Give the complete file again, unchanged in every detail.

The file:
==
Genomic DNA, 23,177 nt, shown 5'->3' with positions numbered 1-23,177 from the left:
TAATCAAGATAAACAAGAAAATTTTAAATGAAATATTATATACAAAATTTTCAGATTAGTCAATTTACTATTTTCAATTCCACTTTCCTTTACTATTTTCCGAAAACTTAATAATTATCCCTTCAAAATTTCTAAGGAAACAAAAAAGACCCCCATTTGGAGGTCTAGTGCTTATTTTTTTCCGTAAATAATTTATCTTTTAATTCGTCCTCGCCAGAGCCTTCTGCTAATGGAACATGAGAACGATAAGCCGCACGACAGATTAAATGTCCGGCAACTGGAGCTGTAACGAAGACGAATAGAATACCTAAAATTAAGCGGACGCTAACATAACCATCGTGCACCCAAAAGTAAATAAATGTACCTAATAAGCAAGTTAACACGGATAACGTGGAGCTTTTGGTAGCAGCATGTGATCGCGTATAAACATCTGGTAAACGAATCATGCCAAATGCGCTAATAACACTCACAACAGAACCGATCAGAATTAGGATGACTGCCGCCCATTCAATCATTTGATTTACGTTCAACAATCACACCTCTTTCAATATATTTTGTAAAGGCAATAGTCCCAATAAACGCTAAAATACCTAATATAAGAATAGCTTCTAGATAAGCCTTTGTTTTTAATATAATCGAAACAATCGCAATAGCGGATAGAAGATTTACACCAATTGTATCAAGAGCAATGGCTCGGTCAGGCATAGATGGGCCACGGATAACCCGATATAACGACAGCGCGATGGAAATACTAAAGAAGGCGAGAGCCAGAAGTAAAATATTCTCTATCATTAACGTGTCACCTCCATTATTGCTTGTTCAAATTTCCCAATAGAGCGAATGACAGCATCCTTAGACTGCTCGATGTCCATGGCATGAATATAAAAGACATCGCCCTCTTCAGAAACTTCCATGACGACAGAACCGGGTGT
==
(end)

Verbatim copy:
Genomic DNA, 23,177 nt, shown 5'->3' with positions numbered 1-23,177 from the left:
TAATCAAGATAAACAAGAAAATTTTAAATGAAATATTATATACAAAATTTTCAGATTAGTCAATTTACTATTTTCAATTCCACTTTCCTTTACTATTTTCCGAAAACTTAATAATTATCCCTTCAAAATTTCTAAGGAAACAAAAAAGACCCCCATTTGGAGGTCTAGTGCTTATTTTTTTCCGTAAATAATTTATCTTTTAATTCGTCCTCGCCAGAGCCTTCTGCTAATGGAACATGAGAACGATAAGCCGCACGACAGATTAAATGTCCGGCAACTGGAGCTGTAACGAAGACGAATAGAATACCTAAAATTAAGCGGACGCTAACATAACCATCGTGCACCCAAAAGTAAATAAATGTACCTAATAAGCAAGTTAACACGGATAACGTGGAGCTTTTGGTAGCAGCATGTGATCGCGTATAAACATCTGGTAAACGAATCATGCCAAATGCGCTAATAACACTCACAACAGAACCGATCAGAATTAGGATGACTGCCGCCCATTCAATCATTTGATTTACGTTCAACAATCACACCTCTTTCAATATATTTTGTAAAGGCAATAGTCCCAATAAACGCTAAAATACCTAATATAAGAATAGCTTCTAGATAAGCCTTTGTTTTTAATATAATCGAAACAATCGCAATAGCGGATAGAAGATTTACACCAATTGTATCAAGAGCAATGGCTCGGTCAGGCATAGATGGGCCACGGATAACCCGATATAACGACAGCGCGATGGAAATACTAAAGAAGGCGAGAGCCAGAAGTAAAATATTCTCTATCATTAACGTGTCACCTCCATTATTGCTTGTTCAAATTTCCCAATAGAGCGAATGACAGCATCCTTAGACTGCTCGATGTCCATGGCATGAATATAAAAGACATCGCCCTCTTCAGAAACTTCCATGACGACAGAACCGGGTGT